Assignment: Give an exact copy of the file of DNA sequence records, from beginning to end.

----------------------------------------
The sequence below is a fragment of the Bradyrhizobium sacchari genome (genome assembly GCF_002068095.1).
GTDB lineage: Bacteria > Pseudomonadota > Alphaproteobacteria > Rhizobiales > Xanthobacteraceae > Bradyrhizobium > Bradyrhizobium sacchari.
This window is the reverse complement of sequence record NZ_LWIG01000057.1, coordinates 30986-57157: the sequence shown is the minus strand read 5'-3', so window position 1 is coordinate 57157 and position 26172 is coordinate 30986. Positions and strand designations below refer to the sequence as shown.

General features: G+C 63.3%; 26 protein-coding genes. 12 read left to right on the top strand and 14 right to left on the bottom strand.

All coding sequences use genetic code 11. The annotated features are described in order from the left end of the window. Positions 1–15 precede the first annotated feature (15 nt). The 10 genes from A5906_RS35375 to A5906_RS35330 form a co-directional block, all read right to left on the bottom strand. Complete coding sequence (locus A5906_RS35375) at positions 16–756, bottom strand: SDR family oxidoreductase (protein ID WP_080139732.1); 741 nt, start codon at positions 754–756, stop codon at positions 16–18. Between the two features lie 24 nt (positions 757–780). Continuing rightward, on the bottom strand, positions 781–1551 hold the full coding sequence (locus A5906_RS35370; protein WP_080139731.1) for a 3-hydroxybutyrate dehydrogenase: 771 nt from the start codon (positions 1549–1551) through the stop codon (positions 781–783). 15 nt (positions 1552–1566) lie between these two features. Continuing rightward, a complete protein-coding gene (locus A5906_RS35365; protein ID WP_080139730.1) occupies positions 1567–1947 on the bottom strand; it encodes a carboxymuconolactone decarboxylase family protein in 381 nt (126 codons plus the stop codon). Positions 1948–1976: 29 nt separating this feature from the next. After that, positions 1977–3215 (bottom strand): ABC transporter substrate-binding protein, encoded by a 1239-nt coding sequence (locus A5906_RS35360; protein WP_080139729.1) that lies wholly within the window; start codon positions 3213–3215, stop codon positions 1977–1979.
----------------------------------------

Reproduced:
The sequence below is a fragment of the Bradyrhizobium sacchari genome (genome assembly GCF_002068095.1).
GTDB lineage: Bacteria > Pseudomonadota > Alphaproteobacteria > Rhizobiales > Xanthobacteraceae > Bradyrhizobium > Bradyrhizobium sacchari.
This window is the reverse complement of sequence record NZ_LWIG01000057.1, coordinates 30986-57157: the sequence shown is the minus strand read 5'-3', so window position 1 is coordinate 57157 and position 26172 is coordinate 30986. Positions and strand designations below refer to the sequence as shown.

General features: G+C 63.3%; 26 protein-coding genes. 12 read left to right on the top strand and 14 right to left on the bottom strand.

All coding sequences use genetic code 11. The annotated features are described in order from the left end of the window. Positions 1–15 precede the first annotated feature (15 nt). The 10 genes from A5906_RS35375 to A5906_RS35330 form a co-directional block, all read right to left on the bottom strand. Complete coding sequence (locus A5906_RS35375) at positions 16–756, bottom strand: SDR family oxidoreductase (protein ID WP_080139732.1); 741 nt, start codon at positions 754–756, stop codon at positions 16–18. Between the two features lie 24 nt (positions 757–780). Continuing rightward, on the bottom strand, positions 781–1551 hold the full coding sequence (locus A5906_RS35370; protein WP_080139731.1) for a 3-hydroxybutyrate dehydrogenase: 771 nt from the start codon (positions 1549–1551) through the stop codon (positions 781–783). 15 nt (positions 1552–1566) lie between these two features. Continuing rightward, a complete protein-coding gene (locus A5906_RS35365; protein ID WP_080139730.1) occupies positions 1567–1947 on the bottom strand; it encodes a carboxymuconolactone decarboxylase family protein in 381 nt (126 codons plus the stop codon). Positions 1948–1976: 29 nt separating this feature from the next. After that, positions 1977–3215 (bottom strand): ABC transporter substrate-binding protein, encoded by a 1239-nt coding sequence (locus A5906_RS35360; protein WP_080139729.1) that lies wholly within the window; start codon positions 3213–3215, stop codon positions 1977–1979.